The Iliad Exam Part 3
February 16, 2014
The Iliad has survived for thousands of years not simply because it is an entertaining story, but because it transcends cultures and expresses universal themes of human existence. Themes are the guiding ideas of a work of art: the central message or fundamental essence about the human condition, which is symbolically portrayed in a given text. Select one theme from the Iliad and write an argumentative and interpretive essay, which examines specifically how that particular theme is relevant to contemporary society without succumbing to moralistic diatribes or gross anachronisms.
Fame and Immortality
For thousands of years The Iliad written by Homer has impacted every culture and every generation it has been known to. The Iliad is an intense, detailed story of the Trojan War containing many basic, relatable themes that can be clearly interpreted by any group of people. Still today, the themes in The Iliad hold true. Homer’s audiences are constantly reminded of the inevitable mortality of the warriors described in the story. Despite this knowledge, the warriors continue to strive towards, and give everything up for, the idea of immortality; fully knowing that it would solely be just their reputation and kleos that lived on through the generations. Readers in our generation can see this today when people strive to become famous. Often times people are willing to trade in and forget everything in their old life for a life in the spot light.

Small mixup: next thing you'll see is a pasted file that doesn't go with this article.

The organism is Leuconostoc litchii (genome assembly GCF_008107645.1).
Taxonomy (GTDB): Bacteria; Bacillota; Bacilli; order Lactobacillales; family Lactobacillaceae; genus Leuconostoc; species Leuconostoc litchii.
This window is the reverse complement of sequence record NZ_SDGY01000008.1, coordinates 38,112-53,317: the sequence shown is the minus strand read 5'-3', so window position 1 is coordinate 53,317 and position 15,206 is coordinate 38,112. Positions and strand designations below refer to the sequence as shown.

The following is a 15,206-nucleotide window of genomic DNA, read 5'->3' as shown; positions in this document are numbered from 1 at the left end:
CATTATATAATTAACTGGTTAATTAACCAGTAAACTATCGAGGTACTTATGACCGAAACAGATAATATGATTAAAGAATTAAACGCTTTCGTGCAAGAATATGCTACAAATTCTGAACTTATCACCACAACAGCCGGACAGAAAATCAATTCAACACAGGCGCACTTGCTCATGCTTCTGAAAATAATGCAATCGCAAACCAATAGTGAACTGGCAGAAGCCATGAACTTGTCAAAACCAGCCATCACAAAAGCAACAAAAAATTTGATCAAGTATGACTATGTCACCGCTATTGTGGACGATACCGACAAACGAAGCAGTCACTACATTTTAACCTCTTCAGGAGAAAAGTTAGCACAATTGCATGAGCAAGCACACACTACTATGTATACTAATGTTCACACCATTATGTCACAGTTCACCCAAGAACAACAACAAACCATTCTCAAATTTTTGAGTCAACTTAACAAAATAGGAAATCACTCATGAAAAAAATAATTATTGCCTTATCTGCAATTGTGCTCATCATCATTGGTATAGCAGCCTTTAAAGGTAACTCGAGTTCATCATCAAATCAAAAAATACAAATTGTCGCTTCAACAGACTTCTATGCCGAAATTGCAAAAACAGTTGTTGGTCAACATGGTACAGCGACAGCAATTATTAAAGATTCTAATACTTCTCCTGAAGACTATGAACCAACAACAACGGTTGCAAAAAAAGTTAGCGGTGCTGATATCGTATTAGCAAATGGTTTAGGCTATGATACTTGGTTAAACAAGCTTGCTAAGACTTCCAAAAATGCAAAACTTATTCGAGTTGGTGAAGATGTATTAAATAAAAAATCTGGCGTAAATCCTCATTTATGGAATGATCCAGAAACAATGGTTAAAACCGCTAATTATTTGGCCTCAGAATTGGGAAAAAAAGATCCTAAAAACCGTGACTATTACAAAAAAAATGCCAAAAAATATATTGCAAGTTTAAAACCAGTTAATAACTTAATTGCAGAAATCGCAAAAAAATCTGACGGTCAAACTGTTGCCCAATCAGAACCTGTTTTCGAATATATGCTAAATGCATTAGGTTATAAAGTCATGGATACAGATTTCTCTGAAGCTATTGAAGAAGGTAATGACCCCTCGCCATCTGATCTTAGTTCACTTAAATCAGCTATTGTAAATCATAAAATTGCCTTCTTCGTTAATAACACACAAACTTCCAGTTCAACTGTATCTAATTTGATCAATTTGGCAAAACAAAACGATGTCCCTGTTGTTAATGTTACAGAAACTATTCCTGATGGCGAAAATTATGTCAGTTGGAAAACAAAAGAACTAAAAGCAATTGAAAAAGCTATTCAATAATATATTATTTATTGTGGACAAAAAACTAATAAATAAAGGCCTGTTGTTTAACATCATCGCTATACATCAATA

Warfare is the only way the audience sees it possible to gain honor, glorification and kleos in The Iliad. If a male chooses against fighting and war he is often times humiliated, shunned, considered worthless or sometimes killed. If someone with great talent walks away from a dream because they do not want the fame and they baggage that it carries they will be looked at as stupid and foolish. In The Iliad, Paris showed this in a duel for a woman named Helen. Paris initiated the fight with Helen’s husband, Menelaus and then nervously “[backed away] into his friendly ranks, cringed from death/ as one who trips on a snake in a hilltop hollow/ recoils, suddenly, trembling grips his knees/ and pallor takes his cheeks and back he shrinks. / So he dissolved again in the proud Trojan lines/ . . . at one glance/ Hector raked his brother with insults, stinging taunts:/ "Paris, appalling Paris! Our prince of beauty mad/ for women, you lure them all to ruin! / Would to god you'd never been born, died unwed. / That's all I'd ask. Better that way by far” (Book III, Homer). After hearing that, Paris decided to take on Menelaus. Again he was humiliated when the goddess Aphrodite had to spare him from